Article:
Kaspersky Report on Cryptojacking Provides Insight

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cryptojacking

Want to better understand the relationship between cryptocurrency markets and coin-related malware? Top security analyst Kaspersky Labs has some insight, just published this week, that shows some interesting correlations.

A new Kaspersky bulletin points out how the practice of “cryptojacking” (using computing power for coin mining in an illicit way) works similarly to other types of hacking such as ransomware.



“Cryptocurrency miners that infect the computers of unsuspecting users essentially operate according to the same business model as ransomware programs: the victim’s computing power is harnessed to enrich the cybercriminals,” writes Evgeny Lopatin. “Only in the case of miners, it might be quite a while before the user notices that 70–80% of their CPU or graphics card power is being used to generate virtual coins. Encrypted documents and ransomware messages are far harder to miss.”

The report also shows past trends of cryptojacking attacks, and this is where it gets interesting.

Kaspersky charts the numbers of cryptojacking attacks against big changes in the value of top cryptocurrencies at the beginning of this year.

“2018 began with a rise in the number of miner-related attacks,” Lopatin writes. “However, after a drop in the value of the main cryptocurrencies, which lasted from January to February, infection activity noticeably declined. General interest in cryptocurrencies also waned.”

But while Kaspersky does tie the higher numbers of cryptojacking attacks to the cryptocurrency “boom,” analysts are also keen to point out that there is a more long-term trend going on as well – toward cryptojacking and away from other traditional types of attacks.

“The graph clearly shows that while the number of cryptominer attacks decreased, the threat is still current,” Lopatin writes.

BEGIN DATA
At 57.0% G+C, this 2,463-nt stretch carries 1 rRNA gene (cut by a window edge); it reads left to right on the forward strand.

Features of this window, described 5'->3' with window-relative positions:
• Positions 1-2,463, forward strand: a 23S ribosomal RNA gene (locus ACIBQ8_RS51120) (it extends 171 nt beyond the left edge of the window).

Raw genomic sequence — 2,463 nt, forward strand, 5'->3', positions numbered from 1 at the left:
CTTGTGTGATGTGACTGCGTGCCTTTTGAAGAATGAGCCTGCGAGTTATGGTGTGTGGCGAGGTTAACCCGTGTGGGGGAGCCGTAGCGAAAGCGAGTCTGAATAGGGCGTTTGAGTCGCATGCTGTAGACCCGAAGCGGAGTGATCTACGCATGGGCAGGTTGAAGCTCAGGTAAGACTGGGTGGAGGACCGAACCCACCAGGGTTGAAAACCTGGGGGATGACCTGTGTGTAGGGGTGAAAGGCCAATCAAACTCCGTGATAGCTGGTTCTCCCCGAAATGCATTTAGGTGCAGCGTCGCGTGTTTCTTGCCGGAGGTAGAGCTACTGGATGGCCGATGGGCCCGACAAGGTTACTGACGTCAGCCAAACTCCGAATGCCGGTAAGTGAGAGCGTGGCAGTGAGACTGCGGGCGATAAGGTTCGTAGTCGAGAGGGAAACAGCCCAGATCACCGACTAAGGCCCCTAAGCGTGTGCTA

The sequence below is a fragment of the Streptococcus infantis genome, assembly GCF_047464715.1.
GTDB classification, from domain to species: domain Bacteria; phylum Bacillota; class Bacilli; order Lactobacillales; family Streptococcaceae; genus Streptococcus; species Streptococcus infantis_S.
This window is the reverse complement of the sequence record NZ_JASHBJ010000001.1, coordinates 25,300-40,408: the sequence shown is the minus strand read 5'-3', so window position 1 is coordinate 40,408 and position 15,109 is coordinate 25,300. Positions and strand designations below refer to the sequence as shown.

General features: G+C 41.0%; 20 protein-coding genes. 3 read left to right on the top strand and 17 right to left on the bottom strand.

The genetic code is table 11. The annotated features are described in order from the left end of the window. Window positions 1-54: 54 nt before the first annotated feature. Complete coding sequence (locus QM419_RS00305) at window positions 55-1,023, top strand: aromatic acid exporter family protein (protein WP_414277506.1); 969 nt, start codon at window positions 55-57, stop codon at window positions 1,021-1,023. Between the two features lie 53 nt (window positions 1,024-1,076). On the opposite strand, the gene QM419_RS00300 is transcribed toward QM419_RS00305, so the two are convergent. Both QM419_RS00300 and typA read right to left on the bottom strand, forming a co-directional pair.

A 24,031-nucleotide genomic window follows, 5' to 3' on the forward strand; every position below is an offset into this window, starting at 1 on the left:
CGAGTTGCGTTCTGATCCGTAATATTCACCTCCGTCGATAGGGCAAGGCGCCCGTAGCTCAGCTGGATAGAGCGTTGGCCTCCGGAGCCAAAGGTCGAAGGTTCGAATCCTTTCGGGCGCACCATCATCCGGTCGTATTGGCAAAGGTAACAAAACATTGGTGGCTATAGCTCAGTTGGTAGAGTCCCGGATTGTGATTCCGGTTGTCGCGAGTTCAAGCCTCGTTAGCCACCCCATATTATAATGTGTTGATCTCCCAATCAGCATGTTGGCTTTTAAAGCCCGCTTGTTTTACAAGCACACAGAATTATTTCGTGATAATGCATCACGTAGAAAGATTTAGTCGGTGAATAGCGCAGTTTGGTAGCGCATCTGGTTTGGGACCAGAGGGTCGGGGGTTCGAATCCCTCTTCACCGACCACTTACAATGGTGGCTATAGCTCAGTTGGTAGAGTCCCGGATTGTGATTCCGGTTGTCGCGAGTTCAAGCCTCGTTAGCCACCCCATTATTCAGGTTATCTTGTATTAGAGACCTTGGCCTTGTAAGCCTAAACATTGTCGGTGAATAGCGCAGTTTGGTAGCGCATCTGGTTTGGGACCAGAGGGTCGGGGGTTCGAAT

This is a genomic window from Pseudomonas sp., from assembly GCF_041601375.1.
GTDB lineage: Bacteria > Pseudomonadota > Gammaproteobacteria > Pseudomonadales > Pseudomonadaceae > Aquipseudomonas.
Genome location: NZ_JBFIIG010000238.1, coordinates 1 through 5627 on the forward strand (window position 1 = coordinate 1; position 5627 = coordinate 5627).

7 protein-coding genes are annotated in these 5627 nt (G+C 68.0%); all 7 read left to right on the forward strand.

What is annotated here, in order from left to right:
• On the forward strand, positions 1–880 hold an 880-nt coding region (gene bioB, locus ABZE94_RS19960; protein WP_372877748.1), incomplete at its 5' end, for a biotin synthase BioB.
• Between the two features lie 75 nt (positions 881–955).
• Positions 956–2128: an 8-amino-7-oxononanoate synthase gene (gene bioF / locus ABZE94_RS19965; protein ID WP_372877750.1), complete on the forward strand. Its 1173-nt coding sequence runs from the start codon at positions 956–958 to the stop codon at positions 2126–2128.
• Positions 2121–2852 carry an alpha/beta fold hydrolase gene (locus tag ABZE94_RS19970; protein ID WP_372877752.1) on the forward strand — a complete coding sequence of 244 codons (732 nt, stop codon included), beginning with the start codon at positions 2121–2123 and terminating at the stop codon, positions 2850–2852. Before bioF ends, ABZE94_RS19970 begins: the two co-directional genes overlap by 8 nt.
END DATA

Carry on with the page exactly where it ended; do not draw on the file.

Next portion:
Also included in the report is indications that operators of large botnets – automated pools of server activity targeting networks – have changed their model away from distributed denial of service attacks to focus on cryptojacking instead. This isn’t really the type of thing you can turn on a dime, and the idea is that these botnet operators are going to continue doing cryptojacking even when the coin market isn’t going great guns.

Kaspersky points to the inconspicuous nature of cryptojacking as another potential draw.

“Mining differs favorably for cybercriminals in that, if executed properly, it can be impossible for the owner of an infected machine to detect, and thus the chances of encountering the cyberpolice are far lower,” Lopatin adds. “And the reprofiling of existing server capacity completely hides its owner from the eyes of the law.”

Add that to the anonymous capabilities associated with using dark web crypto coins like Monero, and you have every cybercriminal’s dream.

For traders and investors, what this type of report points to is that you can read the tea leaves on futures, to an extent, by looking at cryptojacking – that cryptojacking trends suggest a form of demand.



With Bitcoin down in the dumps around $4000 right now, this news provides a glimmer of hope for long-term Bitcoin holders. Aside from news that big retailers like Starbucks are gearing up to except Bitcoin, and all of those new government and business group programs using blockchain as a verifiable platform, you have the long-term investment in cryptojacking, which suggests that regardless of what prices you see on the tickers, cryptocurrency, like rock and roll, is here to stay.

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